So that’s cognitive diversity, bringing people, whatever their backgrounds or genders, with different tool kits. The other argument of course is to have people from different regions working together. Knowledge is something you grow up with and your lens, the lenses you have, the way you see things, are strongly influenced by the context of how you grew up, where you grew up, what ideas were in the air. You get a great payback when you have people of different regions working together. Again, it takes a little bit of facilitation sometimes but you get a tremendous payback, you can prove this.

And I’d say the same thing with gender. It’s not only socially the right thing to do, which I strongly believe, or politically the right thing to do, which I strongly believe, but you get a better outcome. All these things work better. Someone made the point that if you take the eight countries which have the best record in fighting off the virus that we’re so sadly immersed in, almost all of them are run by women. Maybe that’s a coincidence... but maybe it isn’t. [laughs]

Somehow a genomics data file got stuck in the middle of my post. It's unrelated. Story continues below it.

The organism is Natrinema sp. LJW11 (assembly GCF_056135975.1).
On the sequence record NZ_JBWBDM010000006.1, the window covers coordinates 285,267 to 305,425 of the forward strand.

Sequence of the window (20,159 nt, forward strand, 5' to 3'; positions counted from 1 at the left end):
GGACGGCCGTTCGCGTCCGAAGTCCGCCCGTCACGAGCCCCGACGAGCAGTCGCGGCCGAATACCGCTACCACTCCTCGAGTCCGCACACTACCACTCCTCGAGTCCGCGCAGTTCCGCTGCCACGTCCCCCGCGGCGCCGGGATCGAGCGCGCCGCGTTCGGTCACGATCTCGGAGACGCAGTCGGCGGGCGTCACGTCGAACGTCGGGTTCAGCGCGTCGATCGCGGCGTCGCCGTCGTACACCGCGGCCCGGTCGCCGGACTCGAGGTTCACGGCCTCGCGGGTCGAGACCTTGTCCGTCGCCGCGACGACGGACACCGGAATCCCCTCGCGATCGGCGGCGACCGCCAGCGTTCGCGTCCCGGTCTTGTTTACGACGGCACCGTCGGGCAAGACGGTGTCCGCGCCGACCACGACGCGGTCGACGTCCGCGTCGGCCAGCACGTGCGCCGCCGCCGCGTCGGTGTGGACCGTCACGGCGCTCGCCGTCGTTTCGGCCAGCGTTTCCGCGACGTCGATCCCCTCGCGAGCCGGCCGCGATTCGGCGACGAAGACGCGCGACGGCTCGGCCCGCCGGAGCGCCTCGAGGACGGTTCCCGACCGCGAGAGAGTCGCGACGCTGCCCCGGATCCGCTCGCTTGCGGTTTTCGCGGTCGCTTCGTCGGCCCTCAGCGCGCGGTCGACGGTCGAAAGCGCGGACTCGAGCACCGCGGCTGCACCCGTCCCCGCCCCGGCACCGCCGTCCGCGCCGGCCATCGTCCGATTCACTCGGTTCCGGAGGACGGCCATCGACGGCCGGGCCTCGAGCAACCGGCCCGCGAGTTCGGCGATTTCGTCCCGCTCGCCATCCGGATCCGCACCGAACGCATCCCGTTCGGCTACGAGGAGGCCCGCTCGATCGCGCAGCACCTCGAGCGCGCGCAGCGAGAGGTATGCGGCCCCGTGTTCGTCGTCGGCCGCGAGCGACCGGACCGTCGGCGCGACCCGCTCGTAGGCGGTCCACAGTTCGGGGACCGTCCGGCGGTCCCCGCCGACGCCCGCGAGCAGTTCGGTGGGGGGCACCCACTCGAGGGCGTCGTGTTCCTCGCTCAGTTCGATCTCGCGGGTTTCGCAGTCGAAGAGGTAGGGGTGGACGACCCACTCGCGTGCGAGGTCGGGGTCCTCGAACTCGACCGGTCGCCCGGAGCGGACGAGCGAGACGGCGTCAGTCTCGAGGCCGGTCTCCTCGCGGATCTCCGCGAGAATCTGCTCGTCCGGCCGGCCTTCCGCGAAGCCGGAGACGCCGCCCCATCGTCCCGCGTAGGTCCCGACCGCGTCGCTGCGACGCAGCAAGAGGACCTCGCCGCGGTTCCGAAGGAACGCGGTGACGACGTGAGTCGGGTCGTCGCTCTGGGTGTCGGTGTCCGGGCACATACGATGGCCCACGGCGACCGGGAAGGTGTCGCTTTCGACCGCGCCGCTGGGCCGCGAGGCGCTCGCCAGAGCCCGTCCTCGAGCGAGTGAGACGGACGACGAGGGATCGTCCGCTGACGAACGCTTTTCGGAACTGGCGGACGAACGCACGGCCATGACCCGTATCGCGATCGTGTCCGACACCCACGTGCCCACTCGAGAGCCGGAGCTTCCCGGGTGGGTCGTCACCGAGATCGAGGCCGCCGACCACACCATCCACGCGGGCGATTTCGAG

CAHILL: 

No that’s quite interesting, isn’t it?

PRUSAK: 

I think it is.

CAHILL: 

Yeah.

PRUSAK:

It certainly accords with what I think. Men act better when there’s women on the team, by the way, there is no question about that.

CAHILL: 

No, I believe it. It ties back to what you were saying earlier with the Einstein example. You just don’t wake up one morning and create the best ideas ever. At least in my personal experience, for what it is worth, there’s never been an idea that I had that wasn’t made better through a team and often, quite frankly, changed by the team.

PRUSAK:

Yes. I completely agree with that.

CAHILL: